What is particularly strange about the invasion of the Sea Peoples is that they took their women and children with them, leading researchers to believe that they were migrants looking for a new place to settle. The typical interpretation of events is that soon after being defeated by Ramesses iii, these people began settling in the southern Levant, becoming the “Philistines” of biblical lore. Indeed, genetic research of burials in “Philistine” sites has shown that the original inhabitants were Canaanites, who were eventually supplanted by a Mediterranean influx from the 13th–12th centuries b.c.e. onward, namely from the island of Crete (biblical Caphtor).

Drawing of the Egyptian wall-relief at Medinat Habu (c. 1200 B.C.E.), depicting the Egyptian struggle against the Peleset (and other “Sea Peoples”)
Public Domain

Again, this specific battle is not directly referenced in the biblical account. But beginning in this very time period (around the middle part of the judges period onward), we begin to see a population change.

“Philistines” are mentioned in the Bible right from the first book, Genesis. Yet they are actually divided into two groups: “Canaanite” Philistines, mentioned from Genesis to Joshua; and Mediterranean, “Caphtorite” Philistines, mentioned from the book of Judges on throughout the rest of the Hebrew Bible. (This division is most clearly seen in the Septuagint translation of the Bible; more on the subject of the identity of these early Canaanite Philistines can be read in our article here).

Suffice it to say that beginning sometime around the middle of the judges period, we see a Philistine influx begin to cause real problems for Israel. Chapter 10 of Judges describes the first of what would ultimately be several Philistine “oppressions” of Israel. “And the anger of the Lord was kindled against Israel, and He gave them over into the hand of the Philistines …. And they oppressed and crushed the children of Israel that year; eighteen years …” (verses 7-8).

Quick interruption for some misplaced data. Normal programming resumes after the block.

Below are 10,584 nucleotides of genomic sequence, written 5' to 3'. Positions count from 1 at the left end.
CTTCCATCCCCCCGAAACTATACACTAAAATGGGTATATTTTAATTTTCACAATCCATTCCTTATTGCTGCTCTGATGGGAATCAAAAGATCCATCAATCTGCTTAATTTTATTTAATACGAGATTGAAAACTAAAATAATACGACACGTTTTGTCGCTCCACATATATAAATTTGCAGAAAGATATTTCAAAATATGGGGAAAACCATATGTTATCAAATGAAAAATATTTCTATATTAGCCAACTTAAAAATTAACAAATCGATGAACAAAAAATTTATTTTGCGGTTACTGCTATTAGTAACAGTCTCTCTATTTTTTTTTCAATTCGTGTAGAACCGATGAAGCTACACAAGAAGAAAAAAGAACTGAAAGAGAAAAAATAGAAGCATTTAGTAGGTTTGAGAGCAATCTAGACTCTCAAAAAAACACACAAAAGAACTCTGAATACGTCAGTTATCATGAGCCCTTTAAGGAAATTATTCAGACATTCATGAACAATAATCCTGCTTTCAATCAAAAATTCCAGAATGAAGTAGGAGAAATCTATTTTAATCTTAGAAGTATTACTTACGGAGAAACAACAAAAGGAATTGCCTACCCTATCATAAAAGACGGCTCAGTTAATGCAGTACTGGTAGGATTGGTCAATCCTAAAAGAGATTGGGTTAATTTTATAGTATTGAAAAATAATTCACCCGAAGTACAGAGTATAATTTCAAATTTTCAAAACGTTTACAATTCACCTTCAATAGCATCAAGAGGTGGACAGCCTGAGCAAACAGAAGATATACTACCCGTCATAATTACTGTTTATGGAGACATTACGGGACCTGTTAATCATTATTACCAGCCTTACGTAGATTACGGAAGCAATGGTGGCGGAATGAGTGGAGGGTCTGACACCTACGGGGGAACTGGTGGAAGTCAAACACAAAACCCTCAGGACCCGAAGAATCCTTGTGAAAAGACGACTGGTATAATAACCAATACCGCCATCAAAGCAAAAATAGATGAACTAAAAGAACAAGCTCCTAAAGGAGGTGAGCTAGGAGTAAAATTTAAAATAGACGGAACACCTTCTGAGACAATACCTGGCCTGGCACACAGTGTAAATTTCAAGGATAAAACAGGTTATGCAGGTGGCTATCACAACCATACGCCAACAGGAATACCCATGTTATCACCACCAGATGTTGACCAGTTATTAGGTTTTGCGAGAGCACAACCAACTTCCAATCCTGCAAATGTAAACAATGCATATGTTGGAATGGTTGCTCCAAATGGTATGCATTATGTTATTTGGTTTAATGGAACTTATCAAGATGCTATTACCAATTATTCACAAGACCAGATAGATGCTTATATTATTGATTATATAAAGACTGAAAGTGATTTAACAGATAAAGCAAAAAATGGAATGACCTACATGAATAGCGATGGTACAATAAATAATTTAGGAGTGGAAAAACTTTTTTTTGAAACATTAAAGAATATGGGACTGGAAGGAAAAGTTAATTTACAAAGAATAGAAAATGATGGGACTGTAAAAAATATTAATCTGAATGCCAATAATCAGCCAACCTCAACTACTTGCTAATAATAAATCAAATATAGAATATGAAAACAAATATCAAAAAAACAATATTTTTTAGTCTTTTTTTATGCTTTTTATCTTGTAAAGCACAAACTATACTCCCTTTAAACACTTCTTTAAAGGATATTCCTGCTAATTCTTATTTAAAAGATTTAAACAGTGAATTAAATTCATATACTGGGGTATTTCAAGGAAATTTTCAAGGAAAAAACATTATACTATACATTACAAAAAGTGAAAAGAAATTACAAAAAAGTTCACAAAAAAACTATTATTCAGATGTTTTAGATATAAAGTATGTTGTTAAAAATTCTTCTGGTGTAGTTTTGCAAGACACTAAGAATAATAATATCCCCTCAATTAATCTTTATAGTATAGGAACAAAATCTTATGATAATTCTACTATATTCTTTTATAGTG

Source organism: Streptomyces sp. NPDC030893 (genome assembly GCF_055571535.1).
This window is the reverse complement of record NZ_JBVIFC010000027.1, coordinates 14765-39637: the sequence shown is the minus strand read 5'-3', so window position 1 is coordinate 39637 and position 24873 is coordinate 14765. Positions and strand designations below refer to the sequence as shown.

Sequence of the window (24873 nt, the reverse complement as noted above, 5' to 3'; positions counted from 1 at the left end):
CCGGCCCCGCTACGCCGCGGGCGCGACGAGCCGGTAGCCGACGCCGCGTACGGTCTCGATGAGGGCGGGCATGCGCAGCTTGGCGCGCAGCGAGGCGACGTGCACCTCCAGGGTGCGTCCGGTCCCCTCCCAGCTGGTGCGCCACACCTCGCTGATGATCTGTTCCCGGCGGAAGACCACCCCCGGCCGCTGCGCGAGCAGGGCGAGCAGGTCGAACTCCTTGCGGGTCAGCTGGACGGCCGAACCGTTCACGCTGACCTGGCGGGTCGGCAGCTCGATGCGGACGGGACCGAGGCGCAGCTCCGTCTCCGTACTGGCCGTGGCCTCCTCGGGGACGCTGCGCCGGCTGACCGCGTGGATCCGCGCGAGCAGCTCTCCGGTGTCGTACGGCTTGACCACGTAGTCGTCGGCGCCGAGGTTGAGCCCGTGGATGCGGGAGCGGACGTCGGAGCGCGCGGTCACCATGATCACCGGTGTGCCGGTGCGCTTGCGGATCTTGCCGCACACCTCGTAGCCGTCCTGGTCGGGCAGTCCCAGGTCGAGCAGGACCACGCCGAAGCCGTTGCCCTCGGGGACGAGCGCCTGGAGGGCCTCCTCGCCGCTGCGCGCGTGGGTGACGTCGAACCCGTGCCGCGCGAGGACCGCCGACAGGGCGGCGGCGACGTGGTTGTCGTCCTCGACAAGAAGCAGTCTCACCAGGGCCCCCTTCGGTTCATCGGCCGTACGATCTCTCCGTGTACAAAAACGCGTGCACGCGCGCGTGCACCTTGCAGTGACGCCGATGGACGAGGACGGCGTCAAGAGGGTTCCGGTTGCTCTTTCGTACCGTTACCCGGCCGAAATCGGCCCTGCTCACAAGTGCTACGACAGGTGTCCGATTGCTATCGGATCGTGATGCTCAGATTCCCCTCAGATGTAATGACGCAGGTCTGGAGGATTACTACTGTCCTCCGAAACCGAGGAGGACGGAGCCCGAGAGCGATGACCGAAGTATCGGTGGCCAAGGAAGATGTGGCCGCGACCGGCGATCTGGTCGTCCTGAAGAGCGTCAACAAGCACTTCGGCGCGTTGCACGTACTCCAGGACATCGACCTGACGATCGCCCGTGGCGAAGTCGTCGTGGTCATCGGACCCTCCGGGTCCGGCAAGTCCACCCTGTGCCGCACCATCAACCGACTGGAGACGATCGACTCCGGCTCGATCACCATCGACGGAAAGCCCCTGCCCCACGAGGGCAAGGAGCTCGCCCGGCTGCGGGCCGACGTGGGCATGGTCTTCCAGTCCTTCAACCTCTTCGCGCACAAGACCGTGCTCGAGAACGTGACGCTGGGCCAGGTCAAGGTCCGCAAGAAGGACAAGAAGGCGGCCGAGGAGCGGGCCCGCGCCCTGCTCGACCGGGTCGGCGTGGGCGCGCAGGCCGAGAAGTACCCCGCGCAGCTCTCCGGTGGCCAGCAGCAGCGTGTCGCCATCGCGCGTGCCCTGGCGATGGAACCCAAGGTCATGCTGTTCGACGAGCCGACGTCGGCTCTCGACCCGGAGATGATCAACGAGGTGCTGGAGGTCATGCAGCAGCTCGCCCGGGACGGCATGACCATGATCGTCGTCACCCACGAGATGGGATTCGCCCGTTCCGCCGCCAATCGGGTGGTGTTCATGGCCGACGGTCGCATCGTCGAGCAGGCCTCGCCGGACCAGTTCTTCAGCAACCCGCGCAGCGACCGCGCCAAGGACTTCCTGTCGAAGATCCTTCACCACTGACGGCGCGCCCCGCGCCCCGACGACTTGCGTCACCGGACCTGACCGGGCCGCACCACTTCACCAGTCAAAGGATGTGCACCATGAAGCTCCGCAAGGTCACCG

“David and Goliath” (Osmar Schindler, 1888)
Public Domain

This oppression would then be followed soon after by another, described in chapters 13-16 (relating to the story of Samson), and then another later invasion that included the destruction of Shiloh and the capture of the ark of the covenant. There were several more Philistine oppressions and conflicts during the leadership of Samuel, Saul and David.

Thus, a migration of Peleset belligerents into the Levant from the 13th to 12th centuries onward, after they were repelled from the Egyptian coast and resettled alongside Israel, fits perfectly with the biblical account of the rise of an antagonistic and oppressive Philistine population at this time. (Not to mention the now genetically proven accuracy of the biblical claim that these Mediterranean Philistines originally came from the “isle of Caphtor”—Crete; see Jeremiah 47:4, Amos 9:7 and Deuteronomy 2:20-23.)

Battle of Qarqar

The Battle of Qarqar (853 b.c.e.), likewise viewed as one of the most important battles of the ancient world, was a major battle between a coalition of Levantine kings against the Assyrians, as detailed on the inscriptions of Assyrian King Shalmaneser iii. The belligerent Assyrian king, seeking to expand his control into the Levant, defeated the Syria-led Levantine coalition at Qarqar (northwest Syria). As recorded on Shalmaneser’s Kurkh Monolith, one of the largest divisions among the Levantine forces was an Israelite one, contributed by “Ahab the Israelite.” The Kurkh Monolith constitutes the first-known artifact to reference the biblical King Ahab.

The Kurkh Monolith (roughly 2 meters tall), covered in cuneiform text and depicting Shalmaneser III in worship.
© The Trustees of the British Museum

As noted by this artifact, this famous biblical king’s contribution consisted of “2,000 chariots and 10,000 soldiers.” These numbers have been called into question by certain scholars, even theorized as a tenfold scribal error, due to the “unlikelihood” of Israel’s army being stronger than that of Syria (whose own chariot force in the battle numbered 1,200 vehicles). Yet this only fits with the biblical account, which describes Ahab’s army as repeatedly victorious against the Syrian kingdom earlier in his reign (see 1 Kings 20. The knee-jerk dismissal of the significance and strength of ancient Israel is a common modern scholarly phenomenon—for more on the debate about Ahab’s chariots, see our article here).

Yet here we run into a “problem.” The Bible records constant antagonism and fighting between Syria and Israel during Ahab’s reign. But the Kurkh Monolith attests to a joint war-effort between Syria and Israel, against Assyria. Doesn’t this contradict the biblical picture?

Actually, there’s a remarkable parallel in the chronology. The Battle of Qarqar has been dated to sometime in the final year of Ahab’s reign (based on certain external information, especially relating to Shalmaneser iii’s Black Obelisk inscription). And this is interesting for several reasons.

“The Israelites Slaughter the Syrians,” Gustave Doré (1866). King Ahab is depicted on his chariot, leading his cavalry against the forces of Ben-Hadad.
Public Domain